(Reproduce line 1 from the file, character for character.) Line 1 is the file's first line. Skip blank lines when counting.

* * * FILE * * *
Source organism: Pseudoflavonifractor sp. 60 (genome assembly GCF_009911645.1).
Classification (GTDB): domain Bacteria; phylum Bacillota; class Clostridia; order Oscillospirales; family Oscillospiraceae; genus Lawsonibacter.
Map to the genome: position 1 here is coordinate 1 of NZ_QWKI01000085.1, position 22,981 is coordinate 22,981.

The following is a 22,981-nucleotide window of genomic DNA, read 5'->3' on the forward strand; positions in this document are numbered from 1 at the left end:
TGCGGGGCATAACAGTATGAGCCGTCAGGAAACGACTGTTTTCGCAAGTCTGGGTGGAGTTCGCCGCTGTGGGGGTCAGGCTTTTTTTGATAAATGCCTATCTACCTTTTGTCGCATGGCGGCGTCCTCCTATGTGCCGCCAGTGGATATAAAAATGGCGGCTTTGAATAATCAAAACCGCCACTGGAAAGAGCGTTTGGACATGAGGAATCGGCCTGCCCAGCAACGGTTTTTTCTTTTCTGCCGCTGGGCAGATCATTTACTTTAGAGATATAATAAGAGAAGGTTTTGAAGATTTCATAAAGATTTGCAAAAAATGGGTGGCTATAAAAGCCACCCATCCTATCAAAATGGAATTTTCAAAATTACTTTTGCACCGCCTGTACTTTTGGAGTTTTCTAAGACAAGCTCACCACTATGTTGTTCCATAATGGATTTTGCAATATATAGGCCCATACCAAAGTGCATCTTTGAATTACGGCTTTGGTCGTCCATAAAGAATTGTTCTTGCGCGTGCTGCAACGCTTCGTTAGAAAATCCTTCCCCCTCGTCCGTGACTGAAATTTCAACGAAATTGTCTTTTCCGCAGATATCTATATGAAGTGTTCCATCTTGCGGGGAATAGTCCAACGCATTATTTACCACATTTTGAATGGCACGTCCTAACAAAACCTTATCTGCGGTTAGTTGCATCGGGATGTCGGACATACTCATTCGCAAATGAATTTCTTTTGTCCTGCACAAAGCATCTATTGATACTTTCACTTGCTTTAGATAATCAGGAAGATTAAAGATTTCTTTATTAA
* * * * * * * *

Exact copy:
Source organism: Pseudoflavonifractor sp. 60 (genome assembly GCF_009911645.1).